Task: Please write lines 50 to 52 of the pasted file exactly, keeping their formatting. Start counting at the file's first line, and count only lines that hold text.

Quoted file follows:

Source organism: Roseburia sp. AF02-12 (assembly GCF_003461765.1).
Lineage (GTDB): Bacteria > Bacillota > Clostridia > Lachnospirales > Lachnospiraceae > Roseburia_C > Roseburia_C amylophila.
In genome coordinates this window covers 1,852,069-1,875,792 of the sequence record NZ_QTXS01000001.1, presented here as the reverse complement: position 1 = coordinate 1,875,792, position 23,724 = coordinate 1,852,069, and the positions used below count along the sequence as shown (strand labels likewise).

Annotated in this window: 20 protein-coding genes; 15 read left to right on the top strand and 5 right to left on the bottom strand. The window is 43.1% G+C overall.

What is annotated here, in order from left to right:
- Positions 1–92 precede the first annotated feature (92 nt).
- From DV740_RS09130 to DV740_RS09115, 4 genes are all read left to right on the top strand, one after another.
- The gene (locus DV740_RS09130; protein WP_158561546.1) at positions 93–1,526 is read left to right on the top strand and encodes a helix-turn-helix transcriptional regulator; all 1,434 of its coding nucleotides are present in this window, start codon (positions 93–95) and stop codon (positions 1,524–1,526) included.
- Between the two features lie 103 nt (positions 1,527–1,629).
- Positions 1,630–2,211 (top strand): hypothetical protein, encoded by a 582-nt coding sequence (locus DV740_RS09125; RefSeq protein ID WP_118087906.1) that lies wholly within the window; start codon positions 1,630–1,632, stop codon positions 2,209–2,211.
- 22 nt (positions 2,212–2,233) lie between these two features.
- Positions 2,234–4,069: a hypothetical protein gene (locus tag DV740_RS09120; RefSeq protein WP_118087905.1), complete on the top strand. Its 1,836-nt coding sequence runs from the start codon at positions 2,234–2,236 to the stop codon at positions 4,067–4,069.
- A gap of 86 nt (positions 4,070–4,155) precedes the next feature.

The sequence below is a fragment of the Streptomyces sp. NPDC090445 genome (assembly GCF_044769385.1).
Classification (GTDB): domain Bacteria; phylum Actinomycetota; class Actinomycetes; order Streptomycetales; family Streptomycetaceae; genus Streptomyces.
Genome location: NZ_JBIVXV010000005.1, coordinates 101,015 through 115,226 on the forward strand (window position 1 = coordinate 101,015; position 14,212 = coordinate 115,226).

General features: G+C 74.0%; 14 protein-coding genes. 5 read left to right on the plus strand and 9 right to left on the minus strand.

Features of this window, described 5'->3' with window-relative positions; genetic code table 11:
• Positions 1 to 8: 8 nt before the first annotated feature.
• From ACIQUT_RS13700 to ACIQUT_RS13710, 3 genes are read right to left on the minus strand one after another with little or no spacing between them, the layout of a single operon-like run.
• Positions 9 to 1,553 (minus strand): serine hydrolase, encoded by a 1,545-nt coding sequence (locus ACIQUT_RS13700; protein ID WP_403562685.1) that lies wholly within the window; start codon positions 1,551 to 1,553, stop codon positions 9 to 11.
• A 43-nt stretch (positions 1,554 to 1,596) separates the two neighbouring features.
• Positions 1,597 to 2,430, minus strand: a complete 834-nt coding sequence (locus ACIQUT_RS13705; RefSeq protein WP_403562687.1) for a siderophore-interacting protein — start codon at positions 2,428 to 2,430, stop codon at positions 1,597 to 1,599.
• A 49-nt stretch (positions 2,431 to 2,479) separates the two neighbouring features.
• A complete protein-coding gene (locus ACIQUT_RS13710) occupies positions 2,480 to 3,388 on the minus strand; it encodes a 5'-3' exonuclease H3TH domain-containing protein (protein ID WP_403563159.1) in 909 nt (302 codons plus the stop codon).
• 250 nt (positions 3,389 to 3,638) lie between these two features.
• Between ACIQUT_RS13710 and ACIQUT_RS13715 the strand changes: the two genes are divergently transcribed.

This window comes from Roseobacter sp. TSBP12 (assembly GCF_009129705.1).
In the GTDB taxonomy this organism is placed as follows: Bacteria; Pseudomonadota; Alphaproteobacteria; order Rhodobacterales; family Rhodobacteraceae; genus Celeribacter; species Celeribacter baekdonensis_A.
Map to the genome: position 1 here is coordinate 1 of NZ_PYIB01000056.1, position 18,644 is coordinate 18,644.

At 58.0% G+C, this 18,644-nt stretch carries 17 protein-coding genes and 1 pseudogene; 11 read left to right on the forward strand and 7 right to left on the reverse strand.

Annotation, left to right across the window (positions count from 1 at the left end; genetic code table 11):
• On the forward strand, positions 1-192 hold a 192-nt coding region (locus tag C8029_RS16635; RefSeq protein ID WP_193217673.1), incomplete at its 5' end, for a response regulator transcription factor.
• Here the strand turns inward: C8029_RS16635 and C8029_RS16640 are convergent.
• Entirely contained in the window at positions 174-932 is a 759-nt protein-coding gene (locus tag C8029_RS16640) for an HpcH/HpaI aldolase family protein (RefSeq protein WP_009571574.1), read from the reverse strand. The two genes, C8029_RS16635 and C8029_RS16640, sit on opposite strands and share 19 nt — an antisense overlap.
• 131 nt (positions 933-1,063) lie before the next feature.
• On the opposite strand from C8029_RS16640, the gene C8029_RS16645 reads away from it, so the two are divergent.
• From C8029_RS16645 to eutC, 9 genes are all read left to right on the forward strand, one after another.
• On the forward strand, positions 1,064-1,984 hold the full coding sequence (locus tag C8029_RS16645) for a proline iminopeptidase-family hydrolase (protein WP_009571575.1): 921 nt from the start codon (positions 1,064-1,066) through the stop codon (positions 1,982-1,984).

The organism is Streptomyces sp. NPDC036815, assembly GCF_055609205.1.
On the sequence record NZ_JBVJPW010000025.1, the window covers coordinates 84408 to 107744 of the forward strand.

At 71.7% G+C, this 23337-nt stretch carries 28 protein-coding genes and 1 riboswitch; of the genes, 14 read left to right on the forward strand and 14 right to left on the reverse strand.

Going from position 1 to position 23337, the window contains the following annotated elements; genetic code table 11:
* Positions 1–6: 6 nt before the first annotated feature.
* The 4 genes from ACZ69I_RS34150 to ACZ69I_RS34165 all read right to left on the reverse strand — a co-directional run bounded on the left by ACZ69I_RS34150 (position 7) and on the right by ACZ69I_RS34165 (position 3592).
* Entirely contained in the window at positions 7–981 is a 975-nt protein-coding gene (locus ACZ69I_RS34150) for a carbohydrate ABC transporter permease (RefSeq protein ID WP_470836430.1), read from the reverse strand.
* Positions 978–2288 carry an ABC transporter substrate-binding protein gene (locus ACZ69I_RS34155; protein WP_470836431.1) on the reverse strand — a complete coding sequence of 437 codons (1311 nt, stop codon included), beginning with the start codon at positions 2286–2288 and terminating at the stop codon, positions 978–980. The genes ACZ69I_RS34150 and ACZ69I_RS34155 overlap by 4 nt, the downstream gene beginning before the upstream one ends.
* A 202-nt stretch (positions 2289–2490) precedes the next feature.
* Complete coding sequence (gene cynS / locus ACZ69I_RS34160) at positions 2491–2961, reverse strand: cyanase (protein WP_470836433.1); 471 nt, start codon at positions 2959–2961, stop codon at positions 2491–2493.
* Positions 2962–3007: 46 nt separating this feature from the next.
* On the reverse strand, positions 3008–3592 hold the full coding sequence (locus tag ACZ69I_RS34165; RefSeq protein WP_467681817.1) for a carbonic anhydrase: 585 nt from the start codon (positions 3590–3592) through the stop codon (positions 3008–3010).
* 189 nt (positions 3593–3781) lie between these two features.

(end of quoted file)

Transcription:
* Positions 2962–3007: 46 nt separating this feature from the next.
* On the reverse strand, positions 3008–3592 hold the full coding sequence (locus tag ACZ69I_RS34165; RefSeq protein WP_467681817.1) for a carbonic anhydrase: 585 nt from the start codon (positions 3590–3592) through the stop codon (positions 3008–3010).
* 189 nt (positions 3593–3781) lie between these two features.